THE STATE OF
In The Supreme Court
Judy Vaughan, Appellant,
J. Derham Cole, Circuit Court Judge
Opinion No. 26210
Heard April 18, 2006 - Filed September 25, 2006
AFFIRMED IN PART; REVERSED IN PART
Matthew W. Christian, of Christian, Moorehead & Davis, of
Greenville, for Appellant.
William McBee Smith, of Smith & Haskell Law Firm, of
Spartanburg, for Respondent.
CHIEF JUSTICE TOAL: Judy Vaughan (Vaughan) brought an action against the Town of Lyman (Lyman) alleging it was negligent in failing to maintain the sidewalks located within its jurisdiction causing her injury. Lyman made a motion for summary judgment, which the trial court granted.
Factual / Procedural Background
In October of 1999
Lyman argues that it is not responsible for
I. Did the lower court err in finding that S.C. Code Ann. §5-27-120 (1976) did not create a duty for Lyman to keep the sidewalks within the town in good repair? II. Did the lower court err in finding that no common law duty exists for Lyman to maintain the sidewalk? III. Did the lower court err in finding that Lyman did not owe a duty to Vaughan based on Lyman’s voluntary undertaking of the repair and maintenance of the streets and sidewalks within the town? IV. Did the lower court err in excluding certain material from the record on appeal?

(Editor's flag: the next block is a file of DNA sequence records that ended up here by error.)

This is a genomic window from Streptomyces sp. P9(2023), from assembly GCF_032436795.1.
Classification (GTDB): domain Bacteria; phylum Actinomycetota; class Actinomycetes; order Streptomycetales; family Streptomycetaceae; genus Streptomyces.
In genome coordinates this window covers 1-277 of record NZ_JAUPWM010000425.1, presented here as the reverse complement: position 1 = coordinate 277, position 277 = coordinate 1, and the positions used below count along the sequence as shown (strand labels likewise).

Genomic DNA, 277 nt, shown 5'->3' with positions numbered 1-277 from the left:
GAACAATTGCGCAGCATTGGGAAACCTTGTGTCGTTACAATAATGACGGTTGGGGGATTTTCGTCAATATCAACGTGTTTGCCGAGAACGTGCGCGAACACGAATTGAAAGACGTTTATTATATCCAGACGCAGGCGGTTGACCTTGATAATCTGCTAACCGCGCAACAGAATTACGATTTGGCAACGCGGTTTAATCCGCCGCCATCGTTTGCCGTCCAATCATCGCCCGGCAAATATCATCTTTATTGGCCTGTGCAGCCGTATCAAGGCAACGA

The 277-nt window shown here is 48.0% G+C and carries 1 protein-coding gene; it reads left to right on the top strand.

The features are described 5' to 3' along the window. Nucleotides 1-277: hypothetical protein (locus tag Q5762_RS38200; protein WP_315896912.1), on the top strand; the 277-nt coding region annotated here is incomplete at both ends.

Standard of Review
In reviewing the grant of summary judgment, this Court applies the same standard that governs the trial court under Rule 56, SCRCP: summary judgment is proper when there is no genuine issue as to any material fact and the moving party is entitled to judgment as a matter of law. South Carolina Elec. & Gas Co. v. Town of Awendaw, 359 S.C. 29, 34, 596 S.E.2d 482, 485 (2004) (quoting Osborne v. Adams, 346 S.C. 4, 7, 550 S.E.2d 319, 321 (2001)). On appeal, all ambiguities, conclusions, and inferences arising in and from the evidence must be viewed in a light most favorable to the non-moving party.
Law / Analysis
I. Statutory duty
Generally, the common law does not impose any duty to act. Miller v. City of